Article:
Reteti Elephant Sanctuary: tackling the struggle for survival

Reteti Elephant Sanctuary: tackling the struggle for survival

A look at the valuable work being carried out by Kenya’s first indigenously owned elephant orphanage


A Samburu keeper walking with Lomunyak

Britt Collins

Lying in the sweeping scrubland of Kenya’s Northern Frontier, Reteti Elephant Sanctuary is a unique oasis, where sick, injured and abandoned baby elephants find a new life and love. Thanks to the Samburu people donating their land to create a peaceful place for rescued calves to heal and recover, Reteti is the first indigenously owned elephant orphanage in the country.

“I feel humbled caring for these babies,” says Dorothy Lowakutuk, the head keeper. Seeing them happy comes with a lot of joy that I lack the words to explain. We sing and talk to them, play ball with them, mud-bathe them when it’s hot and sleep beside them at night. They are fragile and easily stressed. Sometimes when they are suffering you get deeply wounded, but when I see other calves doing well, it gives me strength and drives me on.”

Keeper Naomi with Ngare Mara and Lodokejek / Image: LouAnne Brickhouse

Keeper Lemerash with an elephant / Image: Simon Pocock

Lowakutuk is one of the sanctuary’s many female keepers caring for these beautiful creatures and blazing a trail in conservation. “We’re opening a world of possibilities where women are equally entitled to working on their own land, protecting their own wildlife,” says co-founding manager Katie Rowe who brought in all the keepers and rangers from the resident Samburu community. As nomadic pastoralists, they use their knowledge and deep and intuitive familiarity with animals and the land to care for the elephants and wildlife.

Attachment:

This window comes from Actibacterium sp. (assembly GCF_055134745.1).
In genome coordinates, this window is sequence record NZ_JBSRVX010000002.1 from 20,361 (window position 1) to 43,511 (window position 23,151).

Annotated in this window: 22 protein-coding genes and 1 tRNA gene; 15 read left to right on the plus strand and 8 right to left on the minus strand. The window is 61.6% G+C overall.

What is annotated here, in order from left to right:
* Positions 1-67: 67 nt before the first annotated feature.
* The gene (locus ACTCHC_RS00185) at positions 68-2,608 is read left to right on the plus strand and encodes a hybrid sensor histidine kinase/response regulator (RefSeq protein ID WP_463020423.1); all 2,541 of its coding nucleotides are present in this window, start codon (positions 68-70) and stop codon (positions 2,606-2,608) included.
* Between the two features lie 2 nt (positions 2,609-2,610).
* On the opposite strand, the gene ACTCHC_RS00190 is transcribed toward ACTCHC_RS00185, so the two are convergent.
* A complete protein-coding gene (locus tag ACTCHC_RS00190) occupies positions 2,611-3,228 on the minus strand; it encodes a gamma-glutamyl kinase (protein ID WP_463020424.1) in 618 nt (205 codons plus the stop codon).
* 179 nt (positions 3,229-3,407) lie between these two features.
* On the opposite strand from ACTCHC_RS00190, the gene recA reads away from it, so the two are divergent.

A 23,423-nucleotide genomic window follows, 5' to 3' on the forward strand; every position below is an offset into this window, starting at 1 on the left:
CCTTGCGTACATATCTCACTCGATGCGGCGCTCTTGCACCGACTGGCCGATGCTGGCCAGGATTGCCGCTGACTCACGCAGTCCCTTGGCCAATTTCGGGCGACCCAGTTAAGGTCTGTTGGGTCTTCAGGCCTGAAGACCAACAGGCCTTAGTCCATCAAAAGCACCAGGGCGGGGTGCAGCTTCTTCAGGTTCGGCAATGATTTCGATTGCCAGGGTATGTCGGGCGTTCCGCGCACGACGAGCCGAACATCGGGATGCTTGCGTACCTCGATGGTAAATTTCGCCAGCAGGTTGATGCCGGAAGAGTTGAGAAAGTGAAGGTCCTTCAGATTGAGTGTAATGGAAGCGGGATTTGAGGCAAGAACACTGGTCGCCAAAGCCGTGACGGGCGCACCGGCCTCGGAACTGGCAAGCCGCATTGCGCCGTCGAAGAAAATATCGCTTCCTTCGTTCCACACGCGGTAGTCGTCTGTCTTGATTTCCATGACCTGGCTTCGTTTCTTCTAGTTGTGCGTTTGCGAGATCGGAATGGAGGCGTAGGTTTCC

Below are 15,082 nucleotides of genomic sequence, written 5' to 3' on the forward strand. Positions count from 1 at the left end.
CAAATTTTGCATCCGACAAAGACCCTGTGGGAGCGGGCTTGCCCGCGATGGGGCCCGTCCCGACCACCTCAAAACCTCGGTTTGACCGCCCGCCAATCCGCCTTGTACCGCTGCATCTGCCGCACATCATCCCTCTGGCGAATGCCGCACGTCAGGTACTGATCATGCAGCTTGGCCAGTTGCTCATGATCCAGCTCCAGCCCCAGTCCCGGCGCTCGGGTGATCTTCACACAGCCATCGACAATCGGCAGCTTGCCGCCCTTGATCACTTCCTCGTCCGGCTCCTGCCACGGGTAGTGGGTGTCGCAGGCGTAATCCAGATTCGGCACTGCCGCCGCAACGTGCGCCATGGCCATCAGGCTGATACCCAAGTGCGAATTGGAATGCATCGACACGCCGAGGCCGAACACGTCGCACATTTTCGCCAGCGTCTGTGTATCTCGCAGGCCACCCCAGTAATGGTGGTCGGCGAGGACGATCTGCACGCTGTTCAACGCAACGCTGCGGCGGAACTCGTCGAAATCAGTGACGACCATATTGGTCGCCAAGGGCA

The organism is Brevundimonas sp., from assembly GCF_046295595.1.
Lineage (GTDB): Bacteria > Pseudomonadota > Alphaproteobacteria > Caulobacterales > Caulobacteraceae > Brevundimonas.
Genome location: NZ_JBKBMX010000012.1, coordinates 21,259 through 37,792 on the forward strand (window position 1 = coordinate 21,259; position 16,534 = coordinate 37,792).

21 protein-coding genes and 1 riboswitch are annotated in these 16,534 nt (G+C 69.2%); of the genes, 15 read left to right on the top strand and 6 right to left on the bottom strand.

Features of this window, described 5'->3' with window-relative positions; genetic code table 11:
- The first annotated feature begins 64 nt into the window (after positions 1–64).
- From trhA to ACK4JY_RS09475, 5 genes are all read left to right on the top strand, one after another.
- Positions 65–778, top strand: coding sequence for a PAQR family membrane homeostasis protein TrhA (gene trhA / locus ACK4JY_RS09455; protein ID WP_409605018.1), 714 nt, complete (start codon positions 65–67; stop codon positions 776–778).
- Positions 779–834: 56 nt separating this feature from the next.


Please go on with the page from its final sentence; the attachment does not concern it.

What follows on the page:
Much of Reteti’s success is due to the special bond between the local women keepers, who raise the floppy-eared orphans and teach them to be wild, so that one day they could return to the herds adjoining the land in the Namunyak Wildlife Conservancy. The area spans 850,000 acres of pristine wilderness surrounded by the fabled Mathews Mountain range.

Preparing milk / Image: The Sarara Foundation

“I’ve seen their successes and their heartbreaks,” says Ami Vitale, a multi-award-winning National Geographic photojournalist, who spent several years with the community documenting Reteti’s journey since the first elephant arrived in September 2016. Her stunning new film Shaba tells their story through the female keepers and one feisty little 15-month-old calf named Shaba who arrived traumatised after poachers shot her mother. Over time, Shaba then became the first matriarch of the sanctuary’s orphan herd. “Shaba was angry and aggressive when she arrived, neither ready or willing to accept the help of humans,” says Vitale. “She became instrumental at the sanctuary, caring for each new orphan and teaching the keepers how to be better caretakers.”

At the moment, the nursery has 40 calves, each with its own heart-breaking story: orphaned by the ravages of drought, falling down a well or clashing with humans encroaching on the few wild places left… The plight of motherless infants can be harrowing. Among the recent arrivals, young calf Sitiin was found by cattle herders and rescued from a remote and unreachable mountain, where she bravely guarded her mother’s body for three days.

Keeper Lenanyokie with Shah, a rescued giraffe